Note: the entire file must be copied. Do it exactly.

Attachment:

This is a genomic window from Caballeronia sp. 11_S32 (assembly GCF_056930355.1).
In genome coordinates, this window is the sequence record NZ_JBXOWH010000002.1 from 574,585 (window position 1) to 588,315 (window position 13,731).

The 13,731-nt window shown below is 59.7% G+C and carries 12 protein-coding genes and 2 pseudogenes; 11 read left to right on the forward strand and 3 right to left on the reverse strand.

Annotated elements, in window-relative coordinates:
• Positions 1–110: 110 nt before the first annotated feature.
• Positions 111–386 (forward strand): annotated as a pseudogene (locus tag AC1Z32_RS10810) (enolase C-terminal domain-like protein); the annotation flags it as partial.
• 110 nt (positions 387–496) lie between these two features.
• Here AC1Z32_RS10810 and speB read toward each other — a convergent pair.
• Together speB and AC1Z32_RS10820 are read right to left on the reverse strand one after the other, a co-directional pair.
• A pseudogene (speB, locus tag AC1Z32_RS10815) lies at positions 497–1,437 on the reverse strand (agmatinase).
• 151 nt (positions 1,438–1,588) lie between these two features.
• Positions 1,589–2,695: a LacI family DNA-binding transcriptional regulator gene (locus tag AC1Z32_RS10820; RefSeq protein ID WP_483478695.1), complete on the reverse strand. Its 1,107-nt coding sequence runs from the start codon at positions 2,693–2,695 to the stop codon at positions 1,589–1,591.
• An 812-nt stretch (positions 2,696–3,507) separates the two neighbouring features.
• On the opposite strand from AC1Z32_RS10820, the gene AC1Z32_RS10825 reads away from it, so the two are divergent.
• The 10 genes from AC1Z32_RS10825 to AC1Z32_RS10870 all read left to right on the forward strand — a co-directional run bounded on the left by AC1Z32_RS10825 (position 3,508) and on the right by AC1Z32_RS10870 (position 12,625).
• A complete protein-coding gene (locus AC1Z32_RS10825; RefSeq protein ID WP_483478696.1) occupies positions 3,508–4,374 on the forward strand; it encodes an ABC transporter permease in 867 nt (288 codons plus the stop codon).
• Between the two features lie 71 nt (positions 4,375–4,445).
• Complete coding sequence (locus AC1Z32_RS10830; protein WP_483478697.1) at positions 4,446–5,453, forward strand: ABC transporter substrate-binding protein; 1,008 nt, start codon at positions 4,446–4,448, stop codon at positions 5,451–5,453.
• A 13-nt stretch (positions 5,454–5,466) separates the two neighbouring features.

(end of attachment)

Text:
This is a genomic window from Caballeronia sp. 11_S32 (assembly GCF_056930355.1).
In genome coordinates, this window is the sequence record NZ_JBXOWH010000002.1 from 574,585 (window position 1) to 588,315 (window position 13,731).

The 13,731-nt window shown below is 59.7% G+C and carries 12 protein-coding genes and 2 pseudogenes; 11 read left to right on the forward strand and 3 right to left on the reverse strand.

Annotated elements, in window-relative coordinates:
• Positions 1–110: 110 nt before the first annotated feature.
• Positions 111–386 (forward strand): annotated as a pseudogene (locus tag AC1Z32_RS10810) (enolase C-terminal domain-like protein); the annotation flags it as partial.
• 110 nt (positions 387–496) lie between these two features.
• Here AC1Z32_RS10810 and speB read toward each other — a convergent pair.
• Together speB and AC1Z32_RS10820 are read right to left on the reverse strand one after the other, a co-directional pair.
• A pseudogene (speB, locus tag AC1Z32_RS10815) lies at positions 497–1,437 on the reverse strand (agmatinase).
• 151 nt (positions 1,438–1,588) lie between these two features.
• Positions 1,589–2,695: a LacI family DNA-binding transcriptional regulator gene (locus tag AC1Z32_RS10820; RefSeq protein ID WP_483478695.1), complete on the reverse strand. Its 1,107-nt coding sequence runs from the start codon at positions 2,693–2,695 to the stop codon at positions 1,589–1,591.
• An 812-nt stretch (positions 2,696–3,507) separates the two neighbouring features.
• On the opposite strand from AC1Z32_RS10820, the gene AC1Z32_RS10825 reads away from it, so the two are divergent.
• The 10 genes from AC1Z32_RS10825 to AC1Z32_RS10870 all read left to right on the forward strand — a co-directional run bounded on the left by AC1Z32_RS10825 (position 3,508) and on the right by AC1Z32_RS10870 (position 12,625).
• A complete protein-coding gene (locus AC1Z32_RS10825; RefSeq protein ID WP_483478696.1) occupies positions 3,508–4,374 on the forward strand; it encodes an ABC transporter permease in 867 nt (288 codons plus the stop codon).
• Between the two features lie 71 nt (positions 4,375–4,445).
• Complete coding sequence (locus AC1Z32_RS10830; protein WP_483478697.1) at positions 4,446–5,453, forward strand: ABC transporter substrate-binding protein; 1,008 nt, start codon at positions 4,446–4,448, stop codon at positions 5,451–5,453.
• A 13-nt stretch (positions 5,454–5,466) separates the two neighbouring features.